Re: Security for various IETF services

Stewart Bryant <> Mon, 07 April 2014 10:14 UTC

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Date: Mon, 07 Apr 2014 11:14:19 +0100
From: Stewart Bryant <>
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To: Stephen Farrell <>, IETF-Discussion <>
Subject: Re: Security for various IETF services
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On 06/04/2014 16:52, Stephen Farrell wrote:
> As others have said, I think the questions posed have been
> answered pretty much.
> I also got some good offlist wording
> suggestions, the result of which is:
>     "The IETF is committed to providing secure and private
>     access to information via the web, mail, jabber and
>     other services. While most data on IETF services is
>     public, individual accesses to that data should be
>     kept private to the extent possible.
That is an assumption that is the thin end of a wedge.
A threat  analysis is needed on a case by case basis.
> However, as
>     there are numerous existing tools that have been built
>     that require access via cleartext, the IETF will
>     continue to allow such access so as not to break such
>     tooling. New services will however generally only be
>     made available in ways that use security protocols
>     such as TLS."
It would be better to say: "The specification of new service
will each be required to include a threat analysis.
In each case a decision will be made about which,
if any, security protocols are needed to match the needs
of the application in the light of the threats."
> And just adding some stuff that's not been said before...
> I agree that IETF services aren't the most sensitive in the
> world, but think we all nonetheless win if we up the ante for
> attackers of whatever kind when we reasonably can.
... and we loose if we needlessly burn power, silicon, time,
bandwidth.... What I hope we are doing is best in class
engineering, and not simply reacting to the news of the
past few months.
> There is a value in not making cleartext versions of services
> available though - I've personally seen a number of cases where
> http:// URLs were sent via mail with instructions to login at
> that URL using e.g. a datatracker or tools login. Yes, that ought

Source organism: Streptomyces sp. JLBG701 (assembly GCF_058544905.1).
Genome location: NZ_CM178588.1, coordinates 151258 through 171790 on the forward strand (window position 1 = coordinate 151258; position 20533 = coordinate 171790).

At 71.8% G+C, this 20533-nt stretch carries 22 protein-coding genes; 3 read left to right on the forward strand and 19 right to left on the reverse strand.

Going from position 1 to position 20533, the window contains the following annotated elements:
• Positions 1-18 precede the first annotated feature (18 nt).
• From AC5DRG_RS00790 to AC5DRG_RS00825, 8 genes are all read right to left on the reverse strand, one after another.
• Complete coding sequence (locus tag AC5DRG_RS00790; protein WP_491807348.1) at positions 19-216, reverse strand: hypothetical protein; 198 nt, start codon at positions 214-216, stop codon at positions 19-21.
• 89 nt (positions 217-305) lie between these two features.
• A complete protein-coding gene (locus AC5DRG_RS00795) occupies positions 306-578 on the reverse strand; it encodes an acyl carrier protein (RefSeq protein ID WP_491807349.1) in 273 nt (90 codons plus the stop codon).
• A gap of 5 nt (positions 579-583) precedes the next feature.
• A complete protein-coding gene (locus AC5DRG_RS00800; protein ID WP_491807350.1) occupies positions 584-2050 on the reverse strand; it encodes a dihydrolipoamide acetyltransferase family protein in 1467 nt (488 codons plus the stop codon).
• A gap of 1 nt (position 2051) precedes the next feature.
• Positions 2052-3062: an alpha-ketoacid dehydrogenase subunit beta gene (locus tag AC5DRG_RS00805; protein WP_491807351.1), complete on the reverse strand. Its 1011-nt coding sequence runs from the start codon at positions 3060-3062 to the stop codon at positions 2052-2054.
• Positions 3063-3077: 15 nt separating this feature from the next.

> not happen (https:// URLs should be sent), but it does happen
> and will so long as the http:// URLs work, and it'd be naive of
> us to assume that everyone sending out such mails would be aware
> that doing so isn't a good plan.
This is a very sweeping statement, which is surely application
> Using e.g. TLS for confidentiality also helps counter attacks
> where cleartext HTTP cookies etc. are being used for monitoring
> which has been shown to be the case. [1] IMO that's already a
> good enough reason to turn on TLS or equivalent as much as
> possible since most services will expose some similar
> fingerprint when run in clear.
> For those who expressed a wish for data origin authentication
> over and above TLS server auth, that is already in place for
> I-Ds. [2]
> A couple of people expressed concern that this was a bit of a
> "blanket statement," while that is true, the statement is not
> absolutist, e.g. it says "generally" in the last sentence
> which I think is about right.
A question here concerns the degree to which the en clare
applications need to justify their case against an assumption
of encryption. Each application surely needs to be considered
on it's own merits. The text that you have is presumptive
of the outcome, which is surely not best engineering practice.
> A number of people made mechanism-specific points which were
> mostly reasonable but of course we shouldn't put those in
> this proposed iesg statement. One person said that e.g. this
> statement should not be used to require client authentication
> which is of course correct.
> Someone mentioned having an IETF privacy policy for services
> which sounds like a fine thing to me, and which is something
> that I think Alissa has done a bit of work on in the past and
> the IESG has chatted about resurrecting that. That is trickier
> to get right though, and more work to get agreed, so not sure
> if it'll happen.
> Lastly, I'm heartbroken that Lloyd has sussed out my formerly
> secret plan to try to take over the world;-) Ah well, I'll
> just have to try again tomorrow.
I am not sure that last para is called for.

- Stewart